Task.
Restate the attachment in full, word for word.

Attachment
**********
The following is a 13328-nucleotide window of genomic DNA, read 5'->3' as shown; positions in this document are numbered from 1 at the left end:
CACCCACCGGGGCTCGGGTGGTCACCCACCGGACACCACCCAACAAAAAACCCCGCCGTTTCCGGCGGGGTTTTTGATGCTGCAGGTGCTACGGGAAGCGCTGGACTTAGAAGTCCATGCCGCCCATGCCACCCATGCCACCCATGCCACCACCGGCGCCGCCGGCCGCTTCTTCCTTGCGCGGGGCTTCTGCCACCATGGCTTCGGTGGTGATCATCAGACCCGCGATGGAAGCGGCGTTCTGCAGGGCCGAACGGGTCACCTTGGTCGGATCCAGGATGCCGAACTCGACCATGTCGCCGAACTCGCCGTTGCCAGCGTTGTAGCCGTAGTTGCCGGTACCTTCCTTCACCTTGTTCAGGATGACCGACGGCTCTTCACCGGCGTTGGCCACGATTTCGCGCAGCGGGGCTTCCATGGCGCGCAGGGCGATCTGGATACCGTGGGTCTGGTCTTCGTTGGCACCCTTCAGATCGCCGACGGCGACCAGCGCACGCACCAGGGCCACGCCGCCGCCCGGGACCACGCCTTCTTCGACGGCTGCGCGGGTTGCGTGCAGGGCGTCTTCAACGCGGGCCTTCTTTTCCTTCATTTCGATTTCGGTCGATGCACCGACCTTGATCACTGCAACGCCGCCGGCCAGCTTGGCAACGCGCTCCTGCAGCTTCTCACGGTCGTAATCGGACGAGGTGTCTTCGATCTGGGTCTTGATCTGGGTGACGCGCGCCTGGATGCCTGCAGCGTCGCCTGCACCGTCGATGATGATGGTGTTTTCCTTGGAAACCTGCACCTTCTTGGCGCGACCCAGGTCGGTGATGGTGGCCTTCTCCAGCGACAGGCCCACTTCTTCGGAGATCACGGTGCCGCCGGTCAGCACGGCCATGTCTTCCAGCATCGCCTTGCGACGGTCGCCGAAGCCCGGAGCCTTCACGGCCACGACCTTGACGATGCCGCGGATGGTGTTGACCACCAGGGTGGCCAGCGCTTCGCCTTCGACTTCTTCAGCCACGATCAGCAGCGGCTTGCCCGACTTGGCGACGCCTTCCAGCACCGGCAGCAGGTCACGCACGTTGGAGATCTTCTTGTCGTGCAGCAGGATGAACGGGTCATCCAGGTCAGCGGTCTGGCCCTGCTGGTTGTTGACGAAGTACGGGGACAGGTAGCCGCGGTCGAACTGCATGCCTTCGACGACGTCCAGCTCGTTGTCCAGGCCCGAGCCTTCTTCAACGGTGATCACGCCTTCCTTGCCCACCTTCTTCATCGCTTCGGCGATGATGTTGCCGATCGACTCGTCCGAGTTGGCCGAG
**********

The following is a 13328-nucleotide window of genomic DNA, read 5'->3' as shown; positions in this document are numbered from 1 at the left end:
CACCCACCGGGGCTCGGGTGGTCACCCACCGGACACCACCCAACAAAAAACCCCGCCGTTTCCGGCGGGGTTTTTGATGCTGCAGGTGCTACGGGAAGCGCTGGACTTAGAAGTCCATGCCGCCCATGCCACCCATGCCACCCATGCCACCACCGGCGCCGCCGGCCGCTTCTTCCTTGCGCGGGGCTTCTGCCACCATGGCTTCGGTGGTGATCATCAGACCCGCGATGGAAGCGGCGTTCTGCAGGGCCGAACGGGTCACCTTGGTCGGATCCAGGATGCCGAACTCGACCATGTCGCCGAACTCGCCGTTGCCAGCGTTGTAGCCGTAGTTGCCGGTACCTTCCTTCACCTTGTTCAGGATGACCGACGGCTCTTCACCGGCGTTGGCCACGATTTCGCGCAGCGGGGCTTCCATGGCGCGCAGGGCGATCTGGATACCGTGGGTCTGGTCTTCGTTGGCACCCTTCAGATCGCCGACGGCGACCAGCGCACGCACCAGGGCCACGCCGCCGCCCGGGACCACGCCTTCTTCGACGGCTGCGCGGGTTGCGTGCAGGGCGTCTTCAACGCGGGCCTTCTTTTCCTTCATTTCGATTTCGGTCGATGCACCGACCTTGATCACTGCAACGCCGCCGGCCAGCTTGGCAACGCGCTCCTGCAGCTTCTCACGGTCGTAATCGGACGAGGTGTCTTCGATCTGGGTCTTGATCTGGGTGACGCGCGCCTGGATGCCTGCAGCGTCGCCTGCACCGTCGATGATGATGGTGTTTTCCTTGGAAACCTGCACCTTCTTGGCGCGACCCAGGTCGGTGATGGTGGCCTTCTCCAGCGACAGGCCCACTTCTTCGGAGATCACGGTGCCGCCGGTCAGCACGGCCATGTCTTCCAGCATCGCCTTGCGACGGTCGCCGAAGCCCGGAGCCTTCACGGCCACGACCTTGACGATGCCGCGGATGGTGTTGACCACCAGGGTGGCCAGCGCTTCGCCTTCGACTTCTTCAGCCACGATCAGCAGCGGCTTGCCCGACTTGGCGACGCCTTCCAGCACCGGCAGCAGGTCACGCACGTTGGAGATCTTCTTGTCGTGCAGCAGGATGAACGGGTCATCCAGGTCAGCGGTCTGGCCCTGCTGGTTGTTGACGAAGTACGGGGACAGGTAGCCGCGGTCGAACTGCATGCCTTCGACGACGTCCAGCTCGTTGTCCAGGCCCGAGCCTTCTTCAACGGTGATCACGCCTTCCTTGCCCACCTTCTTCATCGCTTCGGCGATGATGTTGCCGATCGACTCGTCCGAGTTGGCCGAG